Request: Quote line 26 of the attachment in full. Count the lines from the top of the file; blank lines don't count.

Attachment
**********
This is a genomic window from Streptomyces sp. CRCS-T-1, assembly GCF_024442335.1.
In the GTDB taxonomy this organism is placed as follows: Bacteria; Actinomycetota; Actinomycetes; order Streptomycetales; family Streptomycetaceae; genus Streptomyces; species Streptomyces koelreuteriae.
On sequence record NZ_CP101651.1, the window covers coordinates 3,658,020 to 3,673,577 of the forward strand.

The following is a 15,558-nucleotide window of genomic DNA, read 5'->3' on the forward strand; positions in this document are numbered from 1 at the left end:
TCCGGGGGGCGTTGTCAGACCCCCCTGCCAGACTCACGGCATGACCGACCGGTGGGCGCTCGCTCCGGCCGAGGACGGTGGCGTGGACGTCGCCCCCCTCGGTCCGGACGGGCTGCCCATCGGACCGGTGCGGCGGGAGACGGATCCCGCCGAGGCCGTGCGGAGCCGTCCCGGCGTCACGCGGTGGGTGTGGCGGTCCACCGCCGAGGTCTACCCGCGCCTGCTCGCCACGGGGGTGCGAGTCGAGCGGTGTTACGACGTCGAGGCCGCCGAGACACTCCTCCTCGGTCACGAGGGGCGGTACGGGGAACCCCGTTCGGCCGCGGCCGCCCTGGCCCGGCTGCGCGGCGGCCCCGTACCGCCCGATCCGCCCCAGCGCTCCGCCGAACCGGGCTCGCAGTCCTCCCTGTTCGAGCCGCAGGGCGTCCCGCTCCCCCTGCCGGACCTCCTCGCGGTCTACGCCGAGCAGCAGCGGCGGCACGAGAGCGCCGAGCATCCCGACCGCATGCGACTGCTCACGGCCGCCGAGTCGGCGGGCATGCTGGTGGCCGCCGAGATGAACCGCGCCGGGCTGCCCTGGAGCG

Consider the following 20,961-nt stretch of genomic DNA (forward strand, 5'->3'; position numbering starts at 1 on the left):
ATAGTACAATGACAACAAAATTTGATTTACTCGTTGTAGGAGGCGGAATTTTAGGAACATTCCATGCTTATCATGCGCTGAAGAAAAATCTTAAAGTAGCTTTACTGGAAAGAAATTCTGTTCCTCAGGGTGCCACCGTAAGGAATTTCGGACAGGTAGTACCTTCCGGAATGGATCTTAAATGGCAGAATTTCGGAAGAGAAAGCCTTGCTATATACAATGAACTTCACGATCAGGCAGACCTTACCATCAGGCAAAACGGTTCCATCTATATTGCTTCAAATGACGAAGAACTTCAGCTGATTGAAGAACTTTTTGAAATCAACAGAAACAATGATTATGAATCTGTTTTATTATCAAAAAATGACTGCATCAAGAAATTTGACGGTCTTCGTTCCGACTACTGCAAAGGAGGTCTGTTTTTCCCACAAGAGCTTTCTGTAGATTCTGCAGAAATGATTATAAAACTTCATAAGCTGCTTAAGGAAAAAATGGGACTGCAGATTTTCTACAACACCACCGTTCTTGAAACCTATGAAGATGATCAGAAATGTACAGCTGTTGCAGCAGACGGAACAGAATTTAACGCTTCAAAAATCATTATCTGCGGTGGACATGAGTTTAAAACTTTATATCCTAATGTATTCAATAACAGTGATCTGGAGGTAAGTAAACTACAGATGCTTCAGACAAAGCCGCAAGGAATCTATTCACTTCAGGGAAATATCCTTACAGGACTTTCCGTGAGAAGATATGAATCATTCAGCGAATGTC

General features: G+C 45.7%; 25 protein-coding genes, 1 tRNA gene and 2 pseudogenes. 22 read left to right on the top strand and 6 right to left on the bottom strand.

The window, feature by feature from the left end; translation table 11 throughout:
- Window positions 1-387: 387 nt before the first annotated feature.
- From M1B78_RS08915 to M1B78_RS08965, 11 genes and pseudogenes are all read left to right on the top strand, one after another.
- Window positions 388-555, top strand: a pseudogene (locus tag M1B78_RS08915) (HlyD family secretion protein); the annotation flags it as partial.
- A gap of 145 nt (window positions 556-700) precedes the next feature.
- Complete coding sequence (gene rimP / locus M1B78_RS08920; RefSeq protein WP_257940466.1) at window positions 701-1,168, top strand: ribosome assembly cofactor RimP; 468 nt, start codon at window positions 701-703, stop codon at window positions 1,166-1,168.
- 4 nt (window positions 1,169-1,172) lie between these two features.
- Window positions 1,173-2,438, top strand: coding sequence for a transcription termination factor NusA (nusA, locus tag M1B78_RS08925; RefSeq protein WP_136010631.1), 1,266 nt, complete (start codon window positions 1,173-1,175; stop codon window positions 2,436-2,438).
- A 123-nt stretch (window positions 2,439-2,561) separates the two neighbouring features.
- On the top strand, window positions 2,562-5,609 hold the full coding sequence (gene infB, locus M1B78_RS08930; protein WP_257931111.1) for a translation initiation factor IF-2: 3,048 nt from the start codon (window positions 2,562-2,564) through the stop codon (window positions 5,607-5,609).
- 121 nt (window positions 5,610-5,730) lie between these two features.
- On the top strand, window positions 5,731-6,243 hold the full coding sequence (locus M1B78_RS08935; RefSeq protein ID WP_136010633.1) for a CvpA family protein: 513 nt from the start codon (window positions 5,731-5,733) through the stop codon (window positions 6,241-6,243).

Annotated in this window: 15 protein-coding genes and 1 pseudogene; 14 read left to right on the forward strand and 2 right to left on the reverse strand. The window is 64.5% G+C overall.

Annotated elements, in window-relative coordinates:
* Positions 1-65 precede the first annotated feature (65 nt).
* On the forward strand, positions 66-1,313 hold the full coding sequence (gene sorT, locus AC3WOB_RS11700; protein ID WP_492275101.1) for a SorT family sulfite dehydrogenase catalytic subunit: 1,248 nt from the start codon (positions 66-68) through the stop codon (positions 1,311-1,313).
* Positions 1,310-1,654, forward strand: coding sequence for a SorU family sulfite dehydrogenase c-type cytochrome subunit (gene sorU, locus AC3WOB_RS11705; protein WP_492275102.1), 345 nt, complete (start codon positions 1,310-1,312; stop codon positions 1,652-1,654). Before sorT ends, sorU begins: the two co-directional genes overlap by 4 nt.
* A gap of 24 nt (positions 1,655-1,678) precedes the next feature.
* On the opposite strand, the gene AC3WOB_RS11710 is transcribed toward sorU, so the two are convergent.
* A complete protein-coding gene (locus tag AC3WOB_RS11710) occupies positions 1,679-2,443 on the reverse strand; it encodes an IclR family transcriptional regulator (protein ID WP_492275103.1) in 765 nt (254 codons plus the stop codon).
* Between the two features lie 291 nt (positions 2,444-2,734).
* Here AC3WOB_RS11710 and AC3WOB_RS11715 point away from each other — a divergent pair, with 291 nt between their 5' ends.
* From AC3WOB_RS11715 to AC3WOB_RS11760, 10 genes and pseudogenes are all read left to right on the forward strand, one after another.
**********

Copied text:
* A gap of 24 nt (positions 1,655-1,678) precedes the next feature.